processed in vacuum. However, chromium that is present in these materials will evaporate noticeably at temperatures and pressures withinnormal heat treating ranges.Chromium will begin to vaporize at approximately 1815 F and a vacuum of 1 10-4 Torr when parts are held for an extended time. To avoid this,again the furnace should be operated in a partial pressure in the 0.5 Torr to 5.0 Torr range.MKS ABSGas Correction Factors For Vacuum GaugesVacuum gauges are very sensitive to the type of gas beingused for partial pressure. The reading on the gauge mustbe adjusted per the following studies that have been madefor the various gauge types.The T/C vacuum gauge used in the Figure 12 studies wasa Granville Phillips Convectron gauge. Table 7 showsthe true readings of the partial pressure gas versus thethermocouple gauge reading. This chart is based onactual testing results and can be used to provide the truereadings at the various vacuum levels and can be used asguidance in actual operation.Hydrogen ConvNitrogen Conv100Actual Pressure (Torr)Thermocouple GaugesThe thermocouple gauge is typically very inaccuratewhen reading partial pressure gas levels above 1-2 Torrfor different gasses. This is illustrated in Figure 12 below.Argon Conv10001010.10.01Ionization GaugesThe values in Table 8 are the gas correction factorsfor various gases with respect to nitrogen for both hotcathode and cold cathode ionization vacuum gauges.0.010.11101001000Pressure (Torr) as Indicated by the T/C GaugeFigure 12 - Gas Species Effect on T/C-Type Vacuum GaugesIn a gauge calibrated for nitrogen, where thepredominant gas being measured is other than nitrogen,T/C Gauge Readings Vs True Partial Pressuredivide the actual gauge reading by the appropriate gasTrue NitrogenTrue Argon PPTrue Hydrogencorrection factor to get the corrected pressure value for theT/C Gauge ReadPPGasVacuumGasVacuumPPGas Vacuumspecific gas. These are relative correction factors to be used iningLevelLevelLevelthe high vacuum range of ionization gauges.As shown in Table 8, helium is the most sensitive of the listedgasses and thus becomes very useful during leak checking ofvacuum furnaces. Spraying a small amount of helium around apotential leaking area will be reflected quickly on the vacuumgauge should there be a problem.Nominal relative sensitivity factors cannot be relied uponfor accurate measurements since they are known to varysignificantly between seemingly identical gauges and evenmore for different gauge types, filament materials, andoperating potentials.1 x 10-1 Torr1 x 10-1 Torr1.4 x 10-1 Torr6 x 10-2 Torr1 Torr1 Torr1.9 Torr6 x 10-1 Torr5 Torr5 Torr20 Torr1.4 Torr10 Torr10 Torr400 Torr1.8 Torr20 Torr20 Torr800 Torr2 TorrTable 7Gas Correction Factors for Ionization Gauges Relative to N2Partial Pressure GasNitrogenFor general vacuum use, the discrepancy in reportedmeasurements is not greater than 10% for the common gasses,Airrising to a little above 20% for the less common gases, whereHeliumless accurate information is available. Relative sensitivities areHydrogenpressure dependent and become particularly unreliable above-510 Torr. Where greater precision is required, gauges must beArgoncalibrated individually against the specific gasses and underconditions as close as possible to the operating conditions ofthe vacuum system. 21Understanding Vacuum and Vacuum Measurement8SymbolCorrective FactorRelative to NitrogenN21.00---1.00He0.18H20.46Ar1.29Table 8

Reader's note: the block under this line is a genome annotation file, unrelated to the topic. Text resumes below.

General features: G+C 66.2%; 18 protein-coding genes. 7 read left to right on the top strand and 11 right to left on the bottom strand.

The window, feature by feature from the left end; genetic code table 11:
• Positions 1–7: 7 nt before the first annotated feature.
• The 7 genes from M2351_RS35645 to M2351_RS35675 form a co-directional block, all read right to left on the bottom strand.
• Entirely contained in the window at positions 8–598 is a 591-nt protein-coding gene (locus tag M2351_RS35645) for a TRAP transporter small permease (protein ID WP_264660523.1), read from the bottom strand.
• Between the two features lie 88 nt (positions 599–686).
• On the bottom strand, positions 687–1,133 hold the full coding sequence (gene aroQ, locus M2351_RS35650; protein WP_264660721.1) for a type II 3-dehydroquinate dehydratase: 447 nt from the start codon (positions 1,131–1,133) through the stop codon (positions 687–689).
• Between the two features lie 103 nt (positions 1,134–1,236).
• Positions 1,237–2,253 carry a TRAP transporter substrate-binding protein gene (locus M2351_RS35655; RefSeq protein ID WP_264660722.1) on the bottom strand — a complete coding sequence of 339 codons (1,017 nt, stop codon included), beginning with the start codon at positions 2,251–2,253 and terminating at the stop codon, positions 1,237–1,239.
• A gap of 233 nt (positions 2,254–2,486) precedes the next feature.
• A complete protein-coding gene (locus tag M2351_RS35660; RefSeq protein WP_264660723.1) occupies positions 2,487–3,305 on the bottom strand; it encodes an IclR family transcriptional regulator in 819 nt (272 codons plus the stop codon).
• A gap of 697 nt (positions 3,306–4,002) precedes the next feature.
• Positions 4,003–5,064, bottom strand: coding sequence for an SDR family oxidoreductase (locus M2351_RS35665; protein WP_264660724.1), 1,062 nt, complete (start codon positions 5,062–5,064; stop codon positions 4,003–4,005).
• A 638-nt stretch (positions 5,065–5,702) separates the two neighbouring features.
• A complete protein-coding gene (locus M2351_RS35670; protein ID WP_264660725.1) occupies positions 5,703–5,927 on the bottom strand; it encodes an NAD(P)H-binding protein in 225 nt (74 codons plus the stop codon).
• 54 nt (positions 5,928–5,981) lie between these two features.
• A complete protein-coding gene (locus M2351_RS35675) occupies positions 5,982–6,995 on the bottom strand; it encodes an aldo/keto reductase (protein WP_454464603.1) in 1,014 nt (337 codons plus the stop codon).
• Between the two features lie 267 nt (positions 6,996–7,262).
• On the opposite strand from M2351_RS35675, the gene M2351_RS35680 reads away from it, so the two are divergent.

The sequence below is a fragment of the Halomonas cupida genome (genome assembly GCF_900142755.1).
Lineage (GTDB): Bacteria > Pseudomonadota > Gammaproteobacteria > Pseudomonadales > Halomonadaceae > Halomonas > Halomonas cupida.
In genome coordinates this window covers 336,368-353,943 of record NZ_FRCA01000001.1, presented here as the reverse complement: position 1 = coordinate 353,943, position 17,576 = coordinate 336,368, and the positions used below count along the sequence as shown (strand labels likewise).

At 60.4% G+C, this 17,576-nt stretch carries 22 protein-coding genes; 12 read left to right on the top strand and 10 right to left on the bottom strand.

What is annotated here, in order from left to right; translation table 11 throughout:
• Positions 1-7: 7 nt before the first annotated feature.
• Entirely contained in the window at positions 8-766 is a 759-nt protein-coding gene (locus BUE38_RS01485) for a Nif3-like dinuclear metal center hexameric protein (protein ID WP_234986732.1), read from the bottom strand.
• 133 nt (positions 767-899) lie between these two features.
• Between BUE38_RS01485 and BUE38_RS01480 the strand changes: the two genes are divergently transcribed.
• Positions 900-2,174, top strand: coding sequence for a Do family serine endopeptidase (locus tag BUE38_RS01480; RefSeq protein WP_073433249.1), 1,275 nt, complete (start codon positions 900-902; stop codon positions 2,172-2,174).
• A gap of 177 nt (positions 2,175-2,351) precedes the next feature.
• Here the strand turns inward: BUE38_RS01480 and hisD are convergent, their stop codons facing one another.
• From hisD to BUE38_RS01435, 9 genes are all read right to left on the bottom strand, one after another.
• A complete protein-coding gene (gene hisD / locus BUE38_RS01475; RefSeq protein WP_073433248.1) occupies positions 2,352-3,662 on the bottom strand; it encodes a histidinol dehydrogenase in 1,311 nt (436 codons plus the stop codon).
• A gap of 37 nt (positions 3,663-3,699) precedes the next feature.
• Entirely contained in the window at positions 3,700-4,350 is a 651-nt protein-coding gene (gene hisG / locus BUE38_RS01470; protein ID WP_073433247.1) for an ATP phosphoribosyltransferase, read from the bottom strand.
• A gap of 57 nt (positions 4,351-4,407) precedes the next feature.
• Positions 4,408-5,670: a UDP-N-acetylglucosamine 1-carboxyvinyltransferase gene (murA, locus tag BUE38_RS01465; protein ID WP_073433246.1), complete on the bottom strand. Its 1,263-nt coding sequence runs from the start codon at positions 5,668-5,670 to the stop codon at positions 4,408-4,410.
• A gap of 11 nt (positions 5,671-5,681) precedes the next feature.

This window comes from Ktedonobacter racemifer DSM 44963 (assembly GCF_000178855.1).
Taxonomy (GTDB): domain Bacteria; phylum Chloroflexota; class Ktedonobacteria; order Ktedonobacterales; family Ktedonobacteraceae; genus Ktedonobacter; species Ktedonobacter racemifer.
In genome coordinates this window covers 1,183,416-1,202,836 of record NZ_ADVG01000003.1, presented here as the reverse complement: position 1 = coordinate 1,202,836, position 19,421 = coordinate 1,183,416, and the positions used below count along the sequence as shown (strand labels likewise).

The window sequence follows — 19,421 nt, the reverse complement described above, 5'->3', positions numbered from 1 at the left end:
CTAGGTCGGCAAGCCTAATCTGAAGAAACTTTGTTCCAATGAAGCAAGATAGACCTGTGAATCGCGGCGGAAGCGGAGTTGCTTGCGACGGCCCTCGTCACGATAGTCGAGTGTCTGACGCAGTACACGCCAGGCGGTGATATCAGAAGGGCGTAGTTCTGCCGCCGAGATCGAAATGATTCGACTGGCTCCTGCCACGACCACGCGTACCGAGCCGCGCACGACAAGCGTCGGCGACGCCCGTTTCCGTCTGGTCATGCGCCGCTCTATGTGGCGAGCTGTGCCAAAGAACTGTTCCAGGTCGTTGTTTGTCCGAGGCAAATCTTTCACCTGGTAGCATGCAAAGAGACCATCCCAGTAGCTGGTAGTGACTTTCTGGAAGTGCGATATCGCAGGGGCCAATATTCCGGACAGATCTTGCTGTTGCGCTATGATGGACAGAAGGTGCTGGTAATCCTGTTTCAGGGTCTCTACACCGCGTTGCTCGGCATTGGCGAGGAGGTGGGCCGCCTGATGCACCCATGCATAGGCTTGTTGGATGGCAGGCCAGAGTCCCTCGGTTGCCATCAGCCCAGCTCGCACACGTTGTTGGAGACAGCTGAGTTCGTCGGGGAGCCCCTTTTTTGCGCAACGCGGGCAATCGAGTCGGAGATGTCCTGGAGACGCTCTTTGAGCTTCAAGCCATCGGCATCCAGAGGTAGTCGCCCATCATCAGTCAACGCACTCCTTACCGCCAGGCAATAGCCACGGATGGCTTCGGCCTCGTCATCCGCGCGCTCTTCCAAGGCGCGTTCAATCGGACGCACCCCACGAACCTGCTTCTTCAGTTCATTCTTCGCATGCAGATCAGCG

Conclusions and SummationThis paper provided a better understanding of vacuum, the types of instruments that record and monitor vacuum levels, and how these devicesrelate to vacuum furnace operation. Measuring vacuum is a very complex subject requiring a good understanding of the best instrumentation available for the application.Vacuum instruments are very sensitive to the pressures being measured and to any contaminating particles that might be present within thechamber being measured.The type of partial pressure gas used to establish safe operating pressure can seriously affect the vacuum gauge reading if not properlyreferenced for accurate reading.Vacuum gauges must be properly calibrated periodically to maintain accuracy and prior to processing critical furnace cycles.Vapor pressures of materials are a serious consideration when establishing proper partial pressure operating levels.Thermocoupl

The pumpdown process begins with air at atmospheric pressure in a chamber attached to a vacuum pump. The vacuum pump removes gas molecules from the chamber to reach the desired vacuum. Air at atmospheric pressure is a combination of gasses as shown in Table 1. The relative